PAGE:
I did not get the job. What bothered me was the way the school decided to choose its teachers; teachers who are so important in the lives of our children. The questions that the panel asked largely focused on measuring the breadth of the candidates’ knowledge and did not assess their ability to become teachers. What did this school expect from its teachers and eventually from its children? Does one select teachers from a quiz game?
The national curriculum framework envisions a curriculum that dissolves classroom boundaries and brings in the real world, the child’s world. Schools are meant to provide a learning environment and teachers are to be fellow learners and facilitators in the child’s journey toward knowledge. Very laudable objectives indeed. But in reality not much is expected from teachers, only that he/she completes the textbook. Similarly with the children. The existing education system seems to believe that being able to recall information is adequate evidence of knowing. Knowledge is equated with storing plenty of information in the ‘black box’.
From my rather disastrous interview, I came away with these questions. I’d be happy if the readers too could reflect on them. What should the nature of the assessment be to test the knowledge/skill/attitude of prospective teachers? What role do you see for yourself as a teacher in the school education system? What are your assumptions regarding the nature of human knowledge and human learning? What is your understanding of the nature of the discipline you are going to teach? What is your understanding of the role of education in an individual’s development and its relation to the development of a society at large? How do you see your role as a teacher playing out in the lives of young children? As a teacher, what kind of experiences would you like to give your children to cherish? How would you respond to the emotional needs of the children? I think our answers to these questions will reflect our preparedness to be a teacher, to own responsibility and to play a crucial role in the lives of little children. The theory of education and learning has a direct relation to the vision of a teacher and the system’s expectations from her/him. At the policy level, the vision of the teacher has been revised, however, in reality this vision seems far away, too far away. A lot of debates, discussions, and research studies are being undertaken on developing teachers as autonomous and reflective practitioners. However, it seems that these debates are confined to a specialized group of intellectual community and these discussions are unable to penetrate places where they will actually make a difference. Let us all collaborate to make our schools places of actual learning and free our teachers from needless expectations to make a better tomorrow.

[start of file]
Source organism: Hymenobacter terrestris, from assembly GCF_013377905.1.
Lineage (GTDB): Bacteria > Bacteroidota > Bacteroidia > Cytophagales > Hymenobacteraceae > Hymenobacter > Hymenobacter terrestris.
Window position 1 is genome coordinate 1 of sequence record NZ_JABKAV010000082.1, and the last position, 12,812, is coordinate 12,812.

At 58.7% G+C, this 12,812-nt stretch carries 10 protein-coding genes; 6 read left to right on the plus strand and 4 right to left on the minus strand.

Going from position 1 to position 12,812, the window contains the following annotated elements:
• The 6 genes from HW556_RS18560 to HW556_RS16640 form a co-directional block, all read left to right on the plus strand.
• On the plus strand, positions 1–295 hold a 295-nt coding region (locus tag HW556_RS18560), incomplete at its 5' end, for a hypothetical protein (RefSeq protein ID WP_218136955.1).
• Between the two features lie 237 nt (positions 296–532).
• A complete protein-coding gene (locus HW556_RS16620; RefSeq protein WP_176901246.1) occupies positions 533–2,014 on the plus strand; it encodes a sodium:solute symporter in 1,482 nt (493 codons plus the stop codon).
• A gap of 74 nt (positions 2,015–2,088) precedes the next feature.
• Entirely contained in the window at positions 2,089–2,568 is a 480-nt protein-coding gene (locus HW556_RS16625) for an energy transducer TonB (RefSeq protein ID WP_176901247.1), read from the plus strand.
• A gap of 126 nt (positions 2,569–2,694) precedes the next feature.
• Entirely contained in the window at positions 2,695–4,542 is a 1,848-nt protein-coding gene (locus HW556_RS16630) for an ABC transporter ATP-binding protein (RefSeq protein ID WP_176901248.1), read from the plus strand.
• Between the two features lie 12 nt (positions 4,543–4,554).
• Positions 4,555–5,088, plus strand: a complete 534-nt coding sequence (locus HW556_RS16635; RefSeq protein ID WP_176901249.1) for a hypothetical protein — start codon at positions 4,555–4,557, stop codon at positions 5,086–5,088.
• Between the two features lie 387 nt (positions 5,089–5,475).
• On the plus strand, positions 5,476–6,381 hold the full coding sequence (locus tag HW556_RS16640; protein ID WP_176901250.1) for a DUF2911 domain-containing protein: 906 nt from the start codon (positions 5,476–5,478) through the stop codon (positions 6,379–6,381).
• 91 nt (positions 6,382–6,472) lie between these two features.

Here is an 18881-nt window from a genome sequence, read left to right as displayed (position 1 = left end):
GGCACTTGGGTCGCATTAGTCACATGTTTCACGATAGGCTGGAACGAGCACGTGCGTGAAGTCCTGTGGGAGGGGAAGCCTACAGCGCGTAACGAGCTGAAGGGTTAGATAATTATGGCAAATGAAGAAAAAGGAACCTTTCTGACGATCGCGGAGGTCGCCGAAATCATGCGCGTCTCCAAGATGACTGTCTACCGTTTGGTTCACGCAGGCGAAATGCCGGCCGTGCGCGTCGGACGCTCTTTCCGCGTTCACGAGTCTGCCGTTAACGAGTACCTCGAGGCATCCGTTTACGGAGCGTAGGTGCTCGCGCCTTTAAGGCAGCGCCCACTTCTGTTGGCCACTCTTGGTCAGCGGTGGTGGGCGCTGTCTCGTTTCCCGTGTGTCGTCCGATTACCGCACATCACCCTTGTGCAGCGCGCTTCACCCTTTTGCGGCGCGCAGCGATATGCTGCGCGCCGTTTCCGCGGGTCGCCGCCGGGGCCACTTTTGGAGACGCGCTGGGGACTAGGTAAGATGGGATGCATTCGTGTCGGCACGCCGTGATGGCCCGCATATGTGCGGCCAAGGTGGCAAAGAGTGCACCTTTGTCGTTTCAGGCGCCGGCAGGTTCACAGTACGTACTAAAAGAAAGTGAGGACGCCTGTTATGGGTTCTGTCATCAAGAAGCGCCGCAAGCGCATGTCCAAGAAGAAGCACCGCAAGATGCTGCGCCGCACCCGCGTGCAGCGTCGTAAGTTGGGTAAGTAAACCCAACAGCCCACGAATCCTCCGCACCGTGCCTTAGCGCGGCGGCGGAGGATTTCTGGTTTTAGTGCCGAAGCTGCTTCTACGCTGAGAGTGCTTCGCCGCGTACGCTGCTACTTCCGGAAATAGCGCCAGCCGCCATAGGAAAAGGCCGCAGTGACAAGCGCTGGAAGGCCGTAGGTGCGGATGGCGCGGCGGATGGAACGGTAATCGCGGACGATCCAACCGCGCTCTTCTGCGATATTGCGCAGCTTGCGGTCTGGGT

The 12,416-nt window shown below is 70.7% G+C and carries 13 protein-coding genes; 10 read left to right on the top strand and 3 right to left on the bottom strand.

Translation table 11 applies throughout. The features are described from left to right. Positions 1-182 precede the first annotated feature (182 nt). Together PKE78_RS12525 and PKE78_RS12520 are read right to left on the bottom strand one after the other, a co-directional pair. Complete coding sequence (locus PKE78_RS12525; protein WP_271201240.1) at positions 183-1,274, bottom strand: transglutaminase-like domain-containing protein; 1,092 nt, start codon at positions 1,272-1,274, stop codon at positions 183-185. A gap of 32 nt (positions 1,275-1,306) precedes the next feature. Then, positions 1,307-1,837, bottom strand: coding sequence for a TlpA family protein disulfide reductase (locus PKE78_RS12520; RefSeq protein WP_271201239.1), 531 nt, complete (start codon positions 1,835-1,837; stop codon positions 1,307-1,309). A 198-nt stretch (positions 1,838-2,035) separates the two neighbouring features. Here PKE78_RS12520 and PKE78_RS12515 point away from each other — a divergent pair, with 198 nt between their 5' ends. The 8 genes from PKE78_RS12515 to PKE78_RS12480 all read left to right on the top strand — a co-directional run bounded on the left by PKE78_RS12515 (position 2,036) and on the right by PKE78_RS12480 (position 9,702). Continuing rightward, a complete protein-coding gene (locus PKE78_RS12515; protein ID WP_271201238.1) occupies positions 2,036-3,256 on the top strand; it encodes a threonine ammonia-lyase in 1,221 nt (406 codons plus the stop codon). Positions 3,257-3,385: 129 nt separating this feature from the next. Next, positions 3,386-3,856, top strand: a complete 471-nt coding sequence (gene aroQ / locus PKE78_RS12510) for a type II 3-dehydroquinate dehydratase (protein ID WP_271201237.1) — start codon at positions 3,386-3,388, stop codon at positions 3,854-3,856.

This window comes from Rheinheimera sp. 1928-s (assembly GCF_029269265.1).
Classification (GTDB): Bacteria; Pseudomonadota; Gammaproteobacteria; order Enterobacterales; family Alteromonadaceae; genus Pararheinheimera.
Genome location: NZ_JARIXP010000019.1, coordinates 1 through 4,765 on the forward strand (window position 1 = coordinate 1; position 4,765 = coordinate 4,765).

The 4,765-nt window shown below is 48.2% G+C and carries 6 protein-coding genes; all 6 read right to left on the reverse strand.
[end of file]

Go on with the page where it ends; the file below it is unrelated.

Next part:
The author is associate fellow at Digantar, an NGO based in Jaipur. She has earned her masters in Life Science, Social Work and Education. Her interests lie in psychology, nature, and Pedagogy of science. She can be reached at email@example.com.